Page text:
Wednesday 21 December 2011

AI Behaviour Tree

It has taken me a couple of weeks to get the Behaviour Tree processing up and running.  I still don't know how effective my artificial intelligence (AI) will be but the mechanism for controlling it is now in place and appears to work.

I am pleased with the design:
  • Runs in a separate thread (separate hardware thread on the Xbox)
  • Shares processing fairly between all the AI controlled entities (Bots)
  • Unlimited levels of child behaviours
  • Parallel behaviours

It is the ability to add parallel tasks that I needed.  I got stuck at that point with my earlier state machine version.

The problem I had with the state machine was that a Bot may wander about and while wandering needs to be able to look out for enemies in the area.  In addition when the Bot enters combat it needs to be able to shoot at a target while running for cover.  In this Behaviour Tree design the behaviour can replace its own parent behaviour or launch a new behaviour to enter combat. That combat behaviour then launches two more behaviours, one to shoot at a target and the other to decide where to move to.

Each behaviour is a separate class so I have things like, Hide, Chase, Evade, Combat, Find something to do, Wander, etc.  I had to create twelve separate behaviours before I could even test it.  This is because so many of the behaviours are made up of other behaviours and so few actually control the Bot.

To avoid creating garbage** I had to design the structures and classes carefully.  I finished by having only one instance of each behaviour shared by all the Bot classes.  Instead of adding the behaviours as needed and using the individual behaviour classes to store results, the results are passed in to and returned from the behaviour classes.  The results being stored between updates within their respective Bot's class'.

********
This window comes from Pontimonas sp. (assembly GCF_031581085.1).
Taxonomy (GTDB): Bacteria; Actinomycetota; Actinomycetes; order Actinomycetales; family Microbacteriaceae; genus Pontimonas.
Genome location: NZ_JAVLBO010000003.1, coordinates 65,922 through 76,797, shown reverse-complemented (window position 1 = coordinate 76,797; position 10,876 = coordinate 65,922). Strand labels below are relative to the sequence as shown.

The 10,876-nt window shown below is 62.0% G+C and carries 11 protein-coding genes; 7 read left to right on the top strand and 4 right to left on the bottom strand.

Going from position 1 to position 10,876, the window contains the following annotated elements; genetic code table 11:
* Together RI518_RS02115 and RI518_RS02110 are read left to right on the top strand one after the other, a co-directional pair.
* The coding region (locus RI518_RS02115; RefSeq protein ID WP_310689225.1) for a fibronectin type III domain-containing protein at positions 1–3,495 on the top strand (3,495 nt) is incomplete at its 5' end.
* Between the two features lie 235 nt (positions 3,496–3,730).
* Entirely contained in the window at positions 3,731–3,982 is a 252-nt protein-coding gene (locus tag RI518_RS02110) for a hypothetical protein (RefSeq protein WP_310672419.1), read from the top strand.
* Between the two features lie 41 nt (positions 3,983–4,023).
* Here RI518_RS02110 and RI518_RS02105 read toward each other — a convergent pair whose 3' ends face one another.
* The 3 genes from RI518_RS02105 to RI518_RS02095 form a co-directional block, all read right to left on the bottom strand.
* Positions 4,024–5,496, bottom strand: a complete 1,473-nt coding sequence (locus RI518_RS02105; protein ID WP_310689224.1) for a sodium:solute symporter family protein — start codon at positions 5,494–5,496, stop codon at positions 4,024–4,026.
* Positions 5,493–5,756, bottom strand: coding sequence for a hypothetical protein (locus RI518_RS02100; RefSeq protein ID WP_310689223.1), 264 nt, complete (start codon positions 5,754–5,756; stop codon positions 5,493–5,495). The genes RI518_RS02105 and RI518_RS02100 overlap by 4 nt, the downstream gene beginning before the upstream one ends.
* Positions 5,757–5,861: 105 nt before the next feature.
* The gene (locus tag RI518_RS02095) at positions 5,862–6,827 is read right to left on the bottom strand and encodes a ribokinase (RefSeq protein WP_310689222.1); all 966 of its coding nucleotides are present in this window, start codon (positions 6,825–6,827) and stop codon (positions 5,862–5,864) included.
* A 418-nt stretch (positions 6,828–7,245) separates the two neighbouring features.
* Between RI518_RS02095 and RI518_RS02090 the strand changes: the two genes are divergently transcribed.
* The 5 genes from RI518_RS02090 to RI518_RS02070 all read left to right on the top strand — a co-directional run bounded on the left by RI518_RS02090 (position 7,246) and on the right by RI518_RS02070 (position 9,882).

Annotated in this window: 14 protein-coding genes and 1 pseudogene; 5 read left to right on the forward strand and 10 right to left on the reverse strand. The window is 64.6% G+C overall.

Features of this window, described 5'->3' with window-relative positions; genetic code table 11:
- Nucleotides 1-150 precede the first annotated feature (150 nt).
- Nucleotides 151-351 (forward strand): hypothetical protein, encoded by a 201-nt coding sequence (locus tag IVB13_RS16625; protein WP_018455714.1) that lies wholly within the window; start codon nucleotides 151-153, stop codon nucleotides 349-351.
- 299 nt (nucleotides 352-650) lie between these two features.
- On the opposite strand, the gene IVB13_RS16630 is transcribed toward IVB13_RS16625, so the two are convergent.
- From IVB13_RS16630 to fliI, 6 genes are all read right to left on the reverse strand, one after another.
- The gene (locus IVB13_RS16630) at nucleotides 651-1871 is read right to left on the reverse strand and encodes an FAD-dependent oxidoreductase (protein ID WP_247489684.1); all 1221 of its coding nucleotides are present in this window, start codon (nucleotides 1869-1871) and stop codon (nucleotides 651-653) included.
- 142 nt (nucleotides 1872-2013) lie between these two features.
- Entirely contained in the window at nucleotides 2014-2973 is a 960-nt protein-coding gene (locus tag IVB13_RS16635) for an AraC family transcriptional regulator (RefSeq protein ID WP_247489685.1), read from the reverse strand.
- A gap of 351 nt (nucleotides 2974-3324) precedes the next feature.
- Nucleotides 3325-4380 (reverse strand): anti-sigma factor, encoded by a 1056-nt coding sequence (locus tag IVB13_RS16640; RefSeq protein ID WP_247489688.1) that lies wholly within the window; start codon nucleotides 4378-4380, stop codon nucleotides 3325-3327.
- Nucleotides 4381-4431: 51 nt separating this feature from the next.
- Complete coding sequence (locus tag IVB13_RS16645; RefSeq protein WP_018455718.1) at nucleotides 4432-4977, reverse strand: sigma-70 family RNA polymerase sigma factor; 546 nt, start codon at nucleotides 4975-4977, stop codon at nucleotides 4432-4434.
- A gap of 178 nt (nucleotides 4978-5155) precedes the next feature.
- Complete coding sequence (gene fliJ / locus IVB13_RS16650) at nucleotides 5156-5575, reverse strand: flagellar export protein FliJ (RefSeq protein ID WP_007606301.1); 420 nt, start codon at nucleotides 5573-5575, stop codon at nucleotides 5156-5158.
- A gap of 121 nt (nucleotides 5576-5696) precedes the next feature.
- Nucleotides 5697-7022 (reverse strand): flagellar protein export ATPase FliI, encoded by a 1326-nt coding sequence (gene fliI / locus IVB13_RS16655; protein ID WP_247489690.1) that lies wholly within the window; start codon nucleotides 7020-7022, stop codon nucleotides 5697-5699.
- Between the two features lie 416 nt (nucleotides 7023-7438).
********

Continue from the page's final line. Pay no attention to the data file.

This image shows a simplified version of the design:

I have added a method to show on screen what any individual Bot is thinking.  I have this running in the game and I can see that the Bots respond to changes in the environment by changing their behaviour.

At the moment some of the behaviours themselves are not carrying out the actions that I would like but as each one is now independent and broken down in to smaller and smaller behaviours I can work through them to adjust each in turn to get the results I want.


** Garbage is the term used for adding and then freeing up memory on the heap.  This freed up memory needs to be collected for re-use by a framework process that is relatively slow on the Xbox. Just adding to the heap is eventually sufficient to trigger the slow collection process even if there is no memory available to free up.

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